So whilst I would always encourage individuals to take responsibility for their own health you still have a personal choice. You can listen to guidelines or your can listen to your own body and common sense – the chances are you know deep down if alcohol is having a negative impact on you.  If not for yourself then consider your own health in the context of helping manage the long-term costs of the NHS. You would certainly be more likely to take notice of that financial cost of you were paying a premium to an insurance company that reduced your fee based on your lifestyle choices.

The case for better behaviour

If I am to be honest, my reactions to many social issues, problems or general day to day decisions are based on gut feelings. I know full well these responses are in large part emotional and have been shaped over time by my background, experiences, politics and friends. I also notice it most when I am with colleagues who have been to private school or studied law. They argue using facts and weigh alternative arguments in their head – powered by a different style of education. I acknowledge “because it feels right” is not always a reasoned argument!

Which is, I suspect, why I am naturally drawn to behaviour change science. It gives a fancy name to exploring gut feelings, but of course is more complicated than that. Behind every rational decision we take, whatever our schooling, are more actions we don’t notice that are shaped by the environment and people around us, and which impact significantly on how we interact every day.

Club Soda is a behaviour change business because we are trying to support people to change a habit, by not only understanding how factors around us shape our everyday actions but also, by properly testing our gut feelings or hunches, we can find tools and techniques that will help people unpick and re-programme behaviours they want to change.

It is the same with my role at the Consumer Council for Water. The water sector is heavily regulated by logic, schedules, processes and contracts, and the water in our tap is brought to us by amazing feats of engineering. But how much we use, how we react when a pipe bursts, what we flush down the loo are governed by unseen psychological factors that are harder to manipulate. To make real change in this sector we need to be more scientific about behaviour.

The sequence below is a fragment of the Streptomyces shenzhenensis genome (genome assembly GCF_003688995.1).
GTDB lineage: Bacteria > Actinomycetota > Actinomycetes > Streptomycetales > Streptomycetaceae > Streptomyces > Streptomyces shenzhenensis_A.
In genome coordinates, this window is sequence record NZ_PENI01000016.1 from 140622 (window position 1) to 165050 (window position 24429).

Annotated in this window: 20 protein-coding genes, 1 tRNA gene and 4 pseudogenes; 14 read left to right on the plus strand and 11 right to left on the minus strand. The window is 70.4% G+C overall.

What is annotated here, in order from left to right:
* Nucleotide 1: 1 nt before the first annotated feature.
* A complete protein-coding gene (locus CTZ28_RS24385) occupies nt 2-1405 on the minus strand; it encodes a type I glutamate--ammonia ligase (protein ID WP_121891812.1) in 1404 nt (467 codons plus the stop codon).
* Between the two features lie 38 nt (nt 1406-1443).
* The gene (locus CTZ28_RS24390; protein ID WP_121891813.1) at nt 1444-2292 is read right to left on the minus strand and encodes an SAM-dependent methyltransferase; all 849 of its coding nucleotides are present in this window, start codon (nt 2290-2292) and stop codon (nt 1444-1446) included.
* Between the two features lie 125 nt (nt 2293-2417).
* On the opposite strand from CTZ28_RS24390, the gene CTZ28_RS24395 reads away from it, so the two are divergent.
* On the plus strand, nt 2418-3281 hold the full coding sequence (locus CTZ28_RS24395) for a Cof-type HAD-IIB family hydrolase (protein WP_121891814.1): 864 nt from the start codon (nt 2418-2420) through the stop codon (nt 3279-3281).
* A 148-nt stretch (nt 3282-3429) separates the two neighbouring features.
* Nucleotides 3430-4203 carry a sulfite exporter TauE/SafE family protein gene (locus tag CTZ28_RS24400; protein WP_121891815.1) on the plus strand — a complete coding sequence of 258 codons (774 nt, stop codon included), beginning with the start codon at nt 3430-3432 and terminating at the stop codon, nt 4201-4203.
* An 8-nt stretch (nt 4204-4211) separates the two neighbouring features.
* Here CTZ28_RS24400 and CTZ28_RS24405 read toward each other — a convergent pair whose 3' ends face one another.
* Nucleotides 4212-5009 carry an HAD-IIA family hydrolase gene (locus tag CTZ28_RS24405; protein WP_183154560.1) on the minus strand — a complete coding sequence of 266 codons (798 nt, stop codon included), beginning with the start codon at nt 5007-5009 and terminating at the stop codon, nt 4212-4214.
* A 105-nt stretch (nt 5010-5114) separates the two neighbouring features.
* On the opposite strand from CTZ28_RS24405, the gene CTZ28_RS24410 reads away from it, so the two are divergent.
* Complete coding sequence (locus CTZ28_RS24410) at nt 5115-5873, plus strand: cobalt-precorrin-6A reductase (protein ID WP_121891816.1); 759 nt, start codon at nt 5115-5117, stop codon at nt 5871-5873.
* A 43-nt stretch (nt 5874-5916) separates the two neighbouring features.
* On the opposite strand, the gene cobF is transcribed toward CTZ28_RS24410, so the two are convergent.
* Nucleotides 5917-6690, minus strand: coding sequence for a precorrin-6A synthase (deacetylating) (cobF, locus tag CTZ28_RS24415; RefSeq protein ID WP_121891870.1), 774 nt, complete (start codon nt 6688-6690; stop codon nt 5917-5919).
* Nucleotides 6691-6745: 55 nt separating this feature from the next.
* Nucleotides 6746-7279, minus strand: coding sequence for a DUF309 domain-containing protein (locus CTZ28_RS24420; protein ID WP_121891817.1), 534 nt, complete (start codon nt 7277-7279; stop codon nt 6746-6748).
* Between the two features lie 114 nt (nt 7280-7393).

Which is why I am jolly glad to have heard Rory Sutherland, from Ogilvy Change, speak last week (you can see his Tedex talk here). He describes himself as an accidental techie, but actually, what I see is an ideas person who likes exploring hunches and ideas, and can see how technology can measure and, if it works, make those ideas real. A man who has an instinctively good hunch about things but has realised these hunches can be tested and implemented – small tweaks leading to sustainable change at a fraction of the cost.

One example Rory used was HS2. Like him, every time I go to Manchester I think about whether HS2 is necessary. Surely making journeys easier to work on rather than shorter is what could improve the flow of business between the North and South? Rory shared a number of hunches around HS2 that are completely rational if you think about it for at least a second, and must be worth testing out before the Government spends millions unnecessarily. But why is it not happening?